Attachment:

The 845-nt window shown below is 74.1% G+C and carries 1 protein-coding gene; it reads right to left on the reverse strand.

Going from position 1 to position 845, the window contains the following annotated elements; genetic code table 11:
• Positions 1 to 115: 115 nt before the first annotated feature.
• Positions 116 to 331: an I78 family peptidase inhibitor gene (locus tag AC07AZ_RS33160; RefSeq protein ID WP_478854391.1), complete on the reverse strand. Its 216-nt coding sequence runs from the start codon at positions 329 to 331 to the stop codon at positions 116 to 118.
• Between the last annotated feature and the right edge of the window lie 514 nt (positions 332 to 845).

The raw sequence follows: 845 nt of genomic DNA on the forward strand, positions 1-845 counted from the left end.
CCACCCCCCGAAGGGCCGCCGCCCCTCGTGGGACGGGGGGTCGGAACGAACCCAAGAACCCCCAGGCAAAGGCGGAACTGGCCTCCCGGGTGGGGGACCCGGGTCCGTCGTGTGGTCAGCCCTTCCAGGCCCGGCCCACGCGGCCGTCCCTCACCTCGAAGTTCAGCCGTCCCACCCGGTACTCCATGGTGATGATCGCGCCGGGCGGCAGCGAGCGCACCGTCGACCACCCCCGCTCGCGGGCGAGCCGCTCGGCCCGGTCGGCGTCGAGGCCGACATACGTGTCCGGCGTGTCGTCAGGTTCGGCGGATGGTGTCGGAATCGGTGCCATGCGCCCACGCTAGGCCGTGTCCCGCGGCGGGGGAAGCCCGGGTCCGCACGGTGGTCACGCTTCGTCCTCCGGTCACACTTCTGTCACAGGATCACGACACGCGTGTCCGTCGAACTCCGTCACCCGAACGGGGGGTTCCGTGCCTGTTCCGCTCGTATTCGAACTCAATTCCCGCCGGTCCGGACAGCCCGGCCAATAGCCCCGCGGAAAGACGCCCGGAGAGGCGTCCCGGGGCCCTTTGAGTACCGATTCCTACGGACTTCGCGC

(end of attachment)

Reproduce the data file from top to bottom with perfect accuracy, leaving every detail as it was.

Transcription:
The 845-nt window shown below is 74.1% G+C and carries 1 protein-coding gene; it reads right to left on the reverse strand.

Going from position 1 to position 845, the window contains the following annotated elements; genetic code table 11:
• Positions 1 to 115: 115 nt before the first annotated feature.
• Positions 116 to 331: an I78 family peptidase inhibitor gene (locus tag AC07AZ_RS33160; RefSeq protein ID WP_478854391.1), complete on the reverse strand. Its 216-nt coding sequence runs from the start codon at positions 329 to 331 to the stop codon at positions 116 to 118.
• Between the last annotated feature and the right edge of the window lie 514 nt (positions 332 to 845).

The raw sequence follows: 845 nt of genomic DNA on the forward strand, positions 1-845 counted from the left end.
CCACCCCCCGAAGGGCCGCCGCCCCTCGTGGGACGGGGGGTCGGAACGAACCCAAGAACCCCCAGGCAAAGGCGGAACTGGCCTCCCGGGTGGGGGACCCGGGTCCGTCGTGTGGTCAGCCCTTCCAGGCCCGGCCCACGCGGCCGTCCCTCACCTCGAAGTTCAGCCGTCCCACCCGGTACTCCATGGTGATGATCGCGCCGGGCGGCAGCGAGCGCACCGTCGACCACCCCCGCTCGCGGGCGAGCCGCTCGGCCCGGTCGGCGTCGAGGCCGACATACGTGTCCGGCGTGTCGTCAGGTTCGGCGGATGGTGTCGGAATCGGTGCCATGCGCCCACGCTAGGCCGTGTCCCGCGGCGGGGGAAGCCCGGGTCCGCACGGTGGTCACGCTTCGTCCTCCGGTCACACTTCTGTCACAGGATCACGACACGCGTGTCCGTCGAACTCCGTCACCCGAACGGGGGGTTCCGTGCCTGTTCCGCTCGTATTCGAACTCAATTCCCGCCGGTCCGGACAGCCCGGCCAATAGCCCCGCGGAAAGACGCCCGGAGAGGCGTCCCGGGGCCCTTTGAGTACCGATTCCTACGGACTTCGCGC